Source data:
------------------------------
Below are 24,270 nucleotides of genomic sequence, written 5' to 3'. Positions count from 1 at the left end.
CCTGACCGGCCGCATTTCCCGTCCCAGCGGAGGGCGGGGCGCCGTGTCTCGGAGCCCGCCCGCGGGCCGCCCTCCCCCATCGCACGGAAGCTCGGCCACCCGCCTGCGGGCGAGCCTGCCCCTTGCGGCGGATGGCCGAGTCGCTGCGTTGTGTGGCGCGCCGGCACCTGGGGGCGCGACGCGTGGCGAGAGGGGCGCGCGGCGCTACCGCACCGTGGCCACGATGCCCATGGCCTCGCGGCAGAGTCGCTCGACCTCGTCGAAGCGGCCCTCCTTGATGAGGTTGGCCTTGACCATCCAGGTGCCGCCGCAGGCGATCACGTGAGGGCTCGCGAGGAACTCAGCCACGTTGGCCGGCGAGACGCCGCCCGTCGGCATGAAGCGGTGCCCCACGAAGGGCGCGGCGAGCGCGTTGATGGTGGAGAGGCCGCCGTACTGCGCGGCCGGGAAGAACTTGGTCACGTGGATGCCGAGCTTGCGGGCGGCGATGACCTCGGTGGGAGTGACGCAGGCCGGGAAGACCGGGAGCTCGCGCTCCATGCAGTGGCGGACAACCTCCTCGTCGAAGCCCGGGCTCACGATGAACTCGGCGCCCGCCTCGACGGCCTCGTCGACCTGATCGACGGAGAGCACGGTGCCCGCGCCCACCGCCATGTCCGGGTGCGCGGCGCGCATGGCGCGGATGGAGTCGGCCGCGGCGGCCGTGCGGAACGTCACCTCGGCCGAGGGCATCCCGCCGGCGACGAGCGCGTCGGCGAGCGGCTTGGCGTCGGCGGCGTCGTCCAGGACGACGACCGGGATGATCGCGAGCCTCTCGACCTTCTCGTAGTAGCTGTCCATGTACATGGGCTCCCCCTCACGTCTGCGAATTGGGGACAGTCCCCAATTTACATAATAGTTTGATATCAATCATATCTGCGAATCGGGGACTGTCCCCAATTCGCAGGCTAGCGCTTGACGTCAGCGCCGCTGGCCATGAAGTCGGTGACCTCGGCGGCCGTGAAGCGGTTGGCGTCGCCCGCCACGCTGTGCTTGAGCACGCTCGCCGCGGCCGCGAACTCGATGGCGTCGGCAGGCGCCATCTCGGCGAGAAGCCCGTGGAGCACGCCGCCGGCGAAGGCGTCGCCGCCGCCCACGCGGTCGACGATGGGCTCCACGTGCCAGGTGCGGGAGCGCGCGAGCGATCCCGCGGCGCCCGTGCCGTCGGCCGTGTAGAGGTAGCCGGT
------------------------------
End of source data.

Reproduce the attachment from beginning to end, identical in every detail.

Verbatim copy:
Below are 24,270 nucleotides of genomic sequence, written 5' to 3'. Positions count from 1 at the left end.
CCTGACCGGCCGCATTTCCCGTCCCAGCGGAGGGCGGGGCGCCGTGTCTCGGAGCCCGCCCGCGGGCCGCCCTCCCCCATCGCACGGAAGCTCGGCCACCCGCCTGCGGGCGAGCCTGCCCCTTGCGGCGGATGGCCGAGTCGCTGCGTTGTGTGGCGCGCCGGCACCTGGGGGCGCGACGCGTGGCGAGAGGGGCGCGCGGCGCTACCGCACCGTGGCCACGATGCCCATGGCCTCGCGGCAGAGTCGCTCGACCTCGTCGAAGCGGCCCTCCTTGATGAGGTTGGCCTTGACCATCCAGGTGCCGCCGCAGGCGATCACGTGAGGGCTCGCGAGGAACTCAGCCACGTTGGCCGGCGAGACGCCGCCCGTCGGCATGAAGCGGTGCCCCACGAAGGGCGCGGCGAGCGCGTTGATGGTGGAGAGGCCGCCGTACTGCGCGGCCGGGAAGAACTTGGTCACGTGGATGCCGAGCTTGCGGGCGGCGATGACCTCGGTGGGAGTGACGCAGGCCGGGAAGACCGGGAGCTCGCGCTCCATGCAGTGGCGGACAACCTCCTCGTCGAAGCCCGGGCTCACGATGAACTCGGCGCCCGCCTCGACGGCCTCGTCGACCTGATCGACGGAGAGCACGGTGCCCGCGCCCACCGCCATGTCCGGGTGCGCGGCGCGCATGGCGCGGATGGAGTCGGCCGCGGCGGCCGTGCGGAACGTCACCTCGGCCGAGGGCATCCCGCCGGCGACGAGCGCGTCGGCGAGCGGCTTGGCGTCGGCGGCGTCGTCCAGGACGACGACCGGGATGATCGCGAGCCTCTCGACCTTCTCGTAGTAGCTGTCCATGTACATGGGCTCCCCCTCACGTCTGCGAATTGGGGACAGTCCCCAATTTACATAATAGTTTGATATCAATCATATCTGCGAATCGGGGACTGTCCCCAATTCGCAGGCTAGCGCTTGACGTCAGCGCCGCTGGCCATGAAGTCGGTGACCTCGGCGGCCGTGAAGCGGTTGGCGTCGCCCGCCACGCTGTGCTTGAGCACGCTCGCCGCGGCCGCGAACTCGATGGCGTCGGCAGGCGCCATCTCGGCGAGAAGCCCGTGGAGCACGCCGCCGGCGAAGGCGTCGCCGCCGCCCACGCGGTCGACGATGGGCTCCACGTGCCAGGTGCGGGAGCGCGCGAGCGATCCCGCGGCGCCCGTGCCGTCGGCCGTGTAGAGGTAGCCGGT